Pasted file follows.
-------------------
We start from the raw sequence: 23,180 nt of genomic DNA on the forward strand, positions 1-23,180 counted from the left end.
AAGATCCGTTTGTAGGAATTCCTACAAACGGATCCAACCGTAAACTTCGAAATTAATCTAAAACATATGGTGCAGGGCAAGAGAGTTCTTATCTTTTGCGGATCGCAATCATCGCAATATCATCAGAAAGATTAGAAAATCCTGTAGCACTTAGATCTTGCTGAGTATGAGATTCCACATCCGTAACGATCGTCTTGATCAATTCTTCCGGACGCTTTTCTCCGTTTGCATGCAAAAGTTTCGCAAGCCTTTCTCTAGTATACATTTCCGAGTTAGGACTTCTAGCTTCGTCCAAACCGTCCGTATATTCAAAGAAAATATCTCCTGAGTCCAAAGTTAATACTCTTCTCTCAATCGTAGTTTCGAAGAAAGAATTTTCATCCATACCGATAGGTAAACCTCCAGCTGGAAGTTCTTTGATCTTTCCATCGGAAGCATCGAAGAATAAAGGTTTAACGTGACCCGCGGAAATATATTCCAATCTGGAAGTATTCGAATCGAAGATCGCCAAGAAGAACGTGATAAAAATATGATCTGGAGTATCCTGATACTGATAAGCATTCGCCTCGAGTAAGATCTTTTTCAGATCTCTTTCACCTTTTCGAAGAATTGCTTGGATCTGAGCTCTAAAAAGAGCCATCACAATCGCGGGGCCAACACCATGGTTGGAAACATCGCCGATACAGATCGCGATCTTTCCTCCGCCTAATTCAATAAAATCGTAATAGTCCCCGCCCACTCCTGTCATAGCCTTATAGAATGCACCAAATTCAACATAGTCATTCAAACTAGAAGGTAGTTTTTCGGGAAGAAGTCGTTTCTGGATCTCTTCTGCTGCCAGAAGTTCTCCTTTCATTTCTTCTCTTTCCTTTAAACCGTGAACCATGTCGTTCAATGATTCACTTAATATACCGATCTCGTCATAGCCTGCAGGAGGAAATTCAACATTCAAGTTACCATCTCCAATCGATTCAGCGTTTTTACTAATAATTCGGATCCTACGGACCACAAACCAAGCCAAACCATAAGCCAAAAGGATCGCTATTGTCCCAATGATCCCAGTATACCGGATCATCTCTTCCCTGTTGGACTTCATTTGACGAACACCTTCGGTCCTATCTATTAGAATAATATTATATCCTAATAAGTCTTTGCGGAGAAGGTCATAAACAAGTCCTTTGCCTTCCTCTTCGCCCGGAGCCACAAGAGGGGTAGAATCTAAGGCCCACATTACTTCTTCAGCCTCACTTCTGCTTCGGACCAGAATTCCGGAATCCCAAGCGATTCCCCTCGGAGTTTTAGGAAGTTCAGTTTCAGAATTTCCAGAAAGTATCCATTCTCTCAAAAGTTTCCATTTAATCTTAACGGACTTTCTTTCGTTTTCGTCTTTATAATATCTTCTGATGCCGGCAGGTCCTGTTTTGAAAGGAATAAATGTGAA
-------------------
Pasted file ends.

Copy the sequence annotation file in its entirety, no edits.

We start from the raw sequence: 23,180 nt of genomic DNA on the forward strand, positions 1-23,180 counted from the left end.
AAGATCCGTTTGTAGGAATTCCTACAAACGGATCCAACCGTAAACTTCGAAATTAATCTAAAACATATGGTGCAGGGCAAGAGAGTTCTTATCTTTTGCGGATCGCAATCATCGCAATATCATCAGAAAGATTAGAAAATCCTGTAGCACTTAGATCTTGCTGAGTATGAGATTCCACATCCGTAACGATCGTCTTGATCAATTCTTCCGGACGCTTTTCTCCGTTTGCATGCAAAAGTTTCGCAAGCCTTTCTCTAGTATACATTTCCGAGTTAGGACTTCTAGCTTCGTCCAAACCGTCCGTATATTCAAAGAAAATATCTCCTGAGTCCAAAGTTAATACTCTTCTCTCAATCGTAGTTTCGAAGAAAGAATTTTCATCCATACCGATAGGTAAACCTCCAGCTGGAAGTTCTTTGATCTTTCCATCGGAAGCATCGAAGAATAAAGGTTTAACGTGACCCGCGGAAATATATTCCAATCTGGAAGTATTCGAATCGAAGATCGCCAAGAAGAACGTGATAAAAATATGATCTGGAGTATCCTGATACTGATAAGCATTCGCCTCGAGTAAGATCTTTTTCAGATCTCTTTCACCTTTTCGAAGAATTGCTTGGATCTGAGCTCTAAAAAGAGCCATCACAATCGCGGGGCCAACACCATGGTTGGAAACATCGCCGATACAGATCGCGATCTTTCCTCCGCCTAATTCAATAAAATCGTAATAGTCCCCGCCCACTCCTGTCATAGCCTTATAGAATGCACCAAATTCAACATAGTCATTCAAACTAGAAGGTAGTTTTTCGGGAAGAAGTCGTTTCTGGATCTCTTCTGCTGCCAGAAGTTCTCCTTTCATTTCTTCTCTTTCCTTTAAACCGTGAACCATGTCGTTCAATGATTCACTTAATATACCGATCTCGTCATAGCCTGCAGGAGGAAATTCAACATTCAAGTTACCATCTCCAATCGATTCAGCGTTTTTACTAATAATTCGGATCCTACGGACCACAAACCAAGCCAAACCATAAGCCAAAAGGATCGCTATTGTCCCAATGATCCCAGTATACCGGATCATCTCTTCCCTGTTGGACTTCATTTGACGAACACCTTCGGTCCTATCTATTAGAATAATATTATATCCTAATAAGTCTTTGCGGAGAAGGTCATAAACAAGTCCTTTGCCTTCCTCTTCGCCCGGAGCCACAAGAGGGGTAGAATCTAAGGCCCACATTACTTCTTCAGCCTCACTTCTGCTTCGGACCAGAATTCCGGAATCCCAAGCGATTCCCCTCGGAGTTTTAGGAAGTTCAGTTTCAGAATTTCCAGAAAGTATCCATTCTCTCAAAAGTTTCCATTTAATCTTAACGGACTTTCTTTCGTTTTCGTCTTTATAATATCTTCTGATGCCGGCAGGTCCTGTTTTGAAAGGAATAAATGTGAA